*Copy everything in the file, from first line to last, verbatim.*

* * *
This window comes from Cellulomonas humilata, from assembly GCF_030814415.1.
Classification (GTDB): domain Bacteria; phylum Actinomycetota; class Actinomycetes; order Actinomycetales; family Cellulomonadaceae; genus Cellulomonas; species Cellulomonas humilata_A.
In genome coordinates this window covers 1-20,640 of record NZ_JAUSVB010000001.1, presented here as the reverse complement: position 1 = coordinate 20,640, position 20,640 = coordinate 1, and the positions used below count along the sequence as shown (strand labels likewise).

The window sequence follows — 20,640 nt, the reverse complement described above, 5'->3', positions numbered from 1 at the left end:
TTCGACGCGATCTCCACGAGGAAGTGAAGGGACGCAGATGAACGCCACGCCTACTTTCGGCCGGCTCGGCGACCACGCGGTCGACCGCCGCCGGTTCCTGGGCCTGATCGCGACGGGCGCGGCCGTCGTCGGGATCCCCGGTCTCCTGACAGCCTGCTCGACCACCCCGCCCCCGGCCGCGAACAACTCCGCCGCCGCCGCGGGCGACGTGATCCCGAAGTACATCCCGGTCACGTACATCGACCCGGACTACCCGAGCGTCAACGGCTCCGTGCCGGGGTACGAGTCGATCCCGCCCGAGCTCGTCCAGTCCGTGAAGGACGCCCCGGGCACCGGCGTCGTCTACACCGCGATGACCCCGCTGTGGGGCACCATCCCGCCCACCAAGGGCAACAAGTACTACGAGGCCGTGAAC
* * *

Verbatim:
This window comes from Cellulomonas humilata, from assembly GCF_030814415.1.
Classification (GTDB): domain Bacteria; phylum Actinomycetota; class Actinomycetes; order Actinomycetales; family Cellulomonadaceae; genus Cellulomonas; species Cellulomonas humilata_A.
In genome coordinates this window covers 1-20,640 of record NZ_JAUSVB010000001.1, presented here as the reverse complement: position 1 = coordinate 20,640, position 20,640 = coordinate 1, and the positions used below count along the sequence as shown (strand labels likewise).

The window sequence follows — 20,640 nt, the reverse complement described above, 5'->3', positions numbered from 1 at the left end:
TTCGACGCGATCTCCACGAGGAAGTGAAGGGACGCAGATGAACGCCACGCCTACTTTCGGCCGGCTCGGCGACCACGCGGTCGACCGCCGCCGGTTCCTGGGCCTGATCGCGACGGGCGCGGCCGTCGTCGGGATCCCCGGTCTCCTGACAGCCTGCTCGACCACCCCGCCCCCGGCCGCGAACAACTCCGCCGCCGCCGCGGGCGACGTGATCCCGAAGTACATCCCGGTCACGTACATCGACCCGGACTACCCGAGCGTCAACGGCTCCGTGCCGGGGTACGAGTCGATCCCGCCCGAGCTCGTCCAGTCCGTGAAGGACGCCCCGGGCACCGGCGTCGTCTACACCGCGATGACCCCGCTGTGGGGCACCATCCCGCCCACCAAGGGCAACAAGTACTACGAGGCCGTGAAC